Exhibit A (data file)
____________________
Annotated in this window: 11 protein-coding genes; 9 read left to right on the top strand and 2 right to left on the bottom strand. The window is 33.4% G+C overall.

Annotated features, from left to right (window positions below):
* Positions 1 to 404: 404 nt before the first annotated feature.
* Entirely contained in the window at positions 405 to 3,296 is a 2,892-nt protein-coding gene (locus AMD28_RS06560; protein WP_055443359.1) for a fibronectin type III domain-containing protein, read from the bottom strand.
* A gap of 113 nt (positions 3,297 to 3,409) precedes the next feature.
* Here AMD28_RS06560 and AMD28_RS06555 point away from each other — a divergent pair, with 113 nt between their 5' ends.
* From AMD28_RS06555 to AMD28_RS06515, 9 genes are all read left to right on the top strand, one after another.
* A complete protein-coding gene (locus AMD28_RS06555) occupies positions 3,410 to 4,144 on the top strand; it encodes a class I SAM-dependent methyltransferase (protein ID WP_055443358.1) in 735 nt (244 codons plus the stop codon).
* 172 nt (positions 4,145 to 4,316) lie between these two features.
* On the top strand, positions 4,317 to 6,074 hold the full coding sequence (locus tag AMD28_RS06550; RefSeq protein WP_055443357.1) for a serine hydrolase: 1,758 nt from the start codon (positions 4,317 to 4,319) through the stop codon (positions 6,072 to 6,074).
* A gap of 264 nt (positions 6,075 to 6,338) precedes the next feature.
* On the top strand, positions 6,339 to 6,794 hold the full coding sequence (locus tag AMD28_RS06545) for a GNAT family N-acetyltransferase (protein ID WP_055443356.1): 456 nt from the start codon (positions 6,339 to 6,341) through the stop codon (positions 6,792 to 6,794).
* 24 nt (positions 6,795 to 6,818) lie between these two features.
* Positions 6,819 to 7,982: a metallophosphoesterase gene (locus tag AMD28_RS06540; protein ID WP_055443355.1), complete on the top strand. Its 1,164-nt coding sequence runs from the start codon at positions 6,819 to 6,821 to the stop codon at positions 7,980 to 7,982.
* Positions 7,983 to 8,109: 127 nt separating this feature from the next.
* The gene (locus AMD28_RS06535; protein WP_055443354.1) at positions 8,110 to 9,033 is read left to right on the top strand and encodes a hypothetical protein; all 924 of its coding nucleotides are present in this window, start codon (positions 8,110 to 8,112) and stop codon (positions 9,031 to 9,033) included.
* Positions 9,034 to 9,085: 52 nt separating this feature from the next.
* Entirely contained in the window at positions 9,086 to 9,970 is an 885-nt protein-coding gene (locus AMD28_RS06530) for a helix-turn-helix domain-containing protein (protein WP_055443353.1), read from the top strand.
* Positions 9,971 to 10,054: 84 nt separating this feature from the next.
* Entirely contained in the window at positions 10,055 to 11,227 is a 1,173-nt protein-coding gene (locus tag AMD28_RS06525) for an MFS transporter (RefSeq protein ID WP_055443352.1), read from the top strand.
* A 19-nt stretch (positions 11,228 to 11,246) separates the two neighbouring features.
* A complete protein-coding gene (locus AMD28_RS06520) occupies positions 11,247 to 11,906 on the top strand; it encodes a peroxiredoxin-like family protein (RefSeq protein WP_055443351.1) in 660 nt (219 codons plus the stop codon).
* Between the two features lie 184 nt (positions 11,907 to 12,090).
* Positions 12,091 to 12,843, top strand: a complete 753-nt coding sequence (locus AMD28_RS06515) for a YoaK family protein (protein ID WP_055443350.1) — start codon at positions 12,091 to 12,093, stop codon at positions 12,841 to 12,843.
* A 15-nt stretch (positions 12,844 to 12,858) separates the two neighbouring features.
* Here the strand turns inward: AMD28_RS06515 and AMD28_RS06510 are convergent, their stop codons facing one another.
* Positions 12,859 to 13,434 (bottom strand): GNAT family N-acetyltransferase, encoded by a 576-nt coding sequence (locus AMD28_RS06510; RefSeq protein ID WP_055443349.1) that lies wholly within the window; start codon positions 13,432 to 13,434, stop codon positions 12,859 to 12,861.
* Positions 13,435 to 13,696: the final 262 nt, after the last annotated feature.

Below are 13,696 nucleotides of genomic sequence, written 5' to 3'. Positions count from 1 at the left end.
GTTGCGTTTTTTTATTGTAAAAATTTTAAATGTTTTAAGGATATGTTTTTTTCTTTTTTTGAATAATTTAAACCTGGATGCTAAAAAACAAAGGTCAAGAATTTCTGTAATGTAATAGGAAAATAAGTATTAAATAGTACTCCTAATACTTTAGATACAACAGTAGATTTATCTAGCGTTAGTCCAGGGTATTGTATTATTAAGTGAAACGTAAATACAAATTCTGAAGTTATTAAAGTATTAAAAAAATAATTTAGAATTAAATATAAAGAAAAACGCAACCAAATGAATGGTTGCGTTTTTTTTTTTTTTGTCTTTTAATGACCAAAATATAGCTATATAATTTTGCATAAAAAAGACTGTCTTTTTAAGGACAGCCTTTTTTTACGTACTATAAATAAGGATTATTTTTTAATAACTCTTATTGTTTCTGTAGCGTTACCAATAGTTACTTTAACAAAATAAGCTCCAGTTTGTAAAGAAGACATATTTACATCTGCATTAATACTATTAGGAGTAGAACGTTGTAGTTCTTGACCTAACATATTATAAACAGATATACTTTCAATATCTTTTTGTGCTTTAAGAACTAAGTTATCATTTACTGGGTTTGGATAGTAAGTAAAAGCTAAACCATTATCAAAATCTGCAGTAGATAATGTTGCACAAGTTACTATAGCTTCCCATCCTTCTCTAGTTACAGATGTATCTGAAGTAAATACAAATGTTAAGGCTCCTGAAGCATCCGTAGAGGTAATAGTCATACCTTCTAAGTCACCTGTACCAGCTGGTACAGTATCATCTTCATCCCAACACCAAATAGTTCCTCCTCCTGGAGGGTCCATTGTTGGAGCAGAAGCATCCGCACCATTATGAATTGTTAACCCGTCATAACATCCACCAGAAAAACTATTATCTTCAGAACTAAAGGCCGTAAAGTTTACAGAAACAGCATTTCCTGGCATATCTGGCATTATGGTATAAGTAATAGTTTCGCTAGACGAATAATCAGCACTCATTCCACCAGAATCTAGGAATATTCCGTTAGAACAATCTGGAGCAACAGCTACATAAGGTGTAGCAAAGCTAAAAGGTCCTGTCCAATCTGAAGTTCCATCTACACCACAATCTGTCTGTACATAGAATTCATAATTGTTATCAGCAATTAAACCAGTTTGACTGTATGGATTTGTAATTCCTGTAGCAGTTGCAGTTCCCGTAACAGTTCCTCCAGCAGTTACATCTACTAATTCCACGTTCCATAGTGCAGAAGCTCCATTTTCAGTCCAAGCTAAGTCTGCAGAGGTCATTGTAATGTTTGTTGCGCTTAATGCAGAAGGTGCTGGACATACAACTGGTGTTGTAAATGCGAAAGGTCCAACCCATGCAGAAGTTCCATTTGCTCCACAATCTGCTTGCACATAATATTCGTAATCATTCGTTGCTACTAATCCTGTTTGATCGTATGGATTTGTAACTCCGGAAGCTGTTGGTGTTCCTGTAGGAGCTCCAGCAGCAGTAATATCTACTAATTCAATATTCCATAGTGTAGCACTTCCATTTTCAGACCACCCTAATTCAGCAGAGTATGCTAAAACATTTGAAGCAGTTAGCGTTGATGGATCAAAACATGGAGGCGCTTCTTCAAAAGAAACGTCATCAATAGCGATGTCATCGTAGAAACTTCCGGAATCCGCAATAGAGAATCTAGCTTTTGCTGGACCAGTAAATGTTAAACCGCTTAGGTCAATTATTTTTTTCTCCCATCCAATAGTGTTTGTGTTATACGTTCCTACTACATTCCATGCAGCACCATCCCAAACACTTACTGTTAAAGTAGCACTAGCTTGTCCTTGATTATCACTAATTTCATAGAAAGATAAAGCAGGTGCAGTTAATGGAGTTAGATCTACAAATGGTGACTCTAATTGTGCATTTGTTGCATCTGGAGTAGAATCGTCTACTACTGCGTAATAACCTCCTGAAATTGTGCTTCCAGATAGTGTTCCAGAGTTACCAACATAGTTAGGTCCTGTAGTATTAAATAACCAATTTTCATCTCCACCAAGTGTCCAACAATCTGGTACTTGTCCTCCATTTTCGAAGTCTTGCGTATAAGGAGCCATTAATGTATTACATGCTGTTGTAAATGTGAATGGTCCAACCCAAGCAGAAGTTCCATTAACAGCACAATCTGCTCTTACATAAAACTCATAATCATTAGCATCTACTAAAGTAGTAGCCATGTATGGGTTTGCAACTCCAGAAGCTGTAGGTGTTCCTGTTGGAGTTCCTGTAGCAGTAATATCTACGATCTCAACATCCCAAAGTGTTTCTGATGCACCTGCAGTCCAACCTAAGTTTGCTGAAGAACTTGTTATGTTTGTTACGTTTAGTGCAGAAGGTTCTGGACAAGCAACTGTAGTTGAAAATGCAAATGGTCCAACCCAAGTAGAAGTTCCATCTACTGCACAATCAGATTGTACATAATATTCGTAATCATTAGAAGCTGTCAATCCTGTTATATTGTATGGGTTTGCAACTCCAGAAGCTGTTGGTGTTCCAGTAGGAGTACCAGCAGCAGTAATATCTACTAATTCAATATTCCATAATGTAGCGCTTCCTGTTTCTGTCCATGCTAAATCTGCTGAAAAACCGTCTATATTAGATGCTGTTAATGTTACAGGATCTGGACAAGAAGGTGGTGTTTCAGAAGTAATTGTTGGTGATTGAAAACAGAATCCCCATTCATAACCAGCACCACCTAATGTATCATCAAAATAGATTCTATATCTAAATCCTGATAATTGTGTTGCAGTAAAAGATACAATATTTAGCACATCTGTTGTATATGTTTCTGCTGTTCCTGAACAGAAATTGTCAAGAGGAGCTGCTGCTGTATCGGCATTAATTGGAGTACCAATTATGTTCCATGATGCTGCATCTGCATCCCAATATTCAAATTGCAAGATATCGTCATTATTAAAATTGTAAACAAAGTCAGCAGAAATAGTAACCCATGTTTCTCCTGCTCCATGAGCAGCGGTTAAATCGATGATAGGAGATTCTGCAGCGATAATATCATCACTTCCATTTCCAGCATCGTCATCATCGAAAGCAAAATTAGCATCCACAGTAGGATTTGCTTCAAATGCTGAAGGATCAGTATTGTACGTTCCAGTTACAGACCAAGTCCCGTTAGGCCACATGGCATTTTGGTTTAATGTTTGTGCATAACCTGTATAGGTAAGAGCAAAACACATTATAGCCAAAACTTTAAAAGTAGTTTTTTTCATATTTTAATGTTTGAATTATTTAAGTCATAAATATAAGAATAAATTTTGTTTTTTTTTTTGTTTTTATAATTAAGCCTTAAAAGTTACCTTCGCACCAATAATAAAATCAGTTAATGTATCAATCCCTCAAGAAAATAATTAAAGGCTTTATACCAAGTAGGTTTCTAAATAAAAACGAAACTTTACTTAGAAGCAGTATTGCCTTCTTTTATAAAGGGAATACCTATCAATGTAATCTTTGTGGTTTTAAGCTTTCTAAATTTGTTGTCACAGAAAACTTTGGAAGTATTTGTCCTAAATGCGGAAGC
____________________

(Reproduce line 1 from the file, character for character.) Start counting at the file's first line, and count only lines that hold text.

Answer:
Annotated in this window: 11 protein-coding genes; 9 read left to right on the top strand and 2 right to left on the bottom strand. The window is 33.4% G+C overall.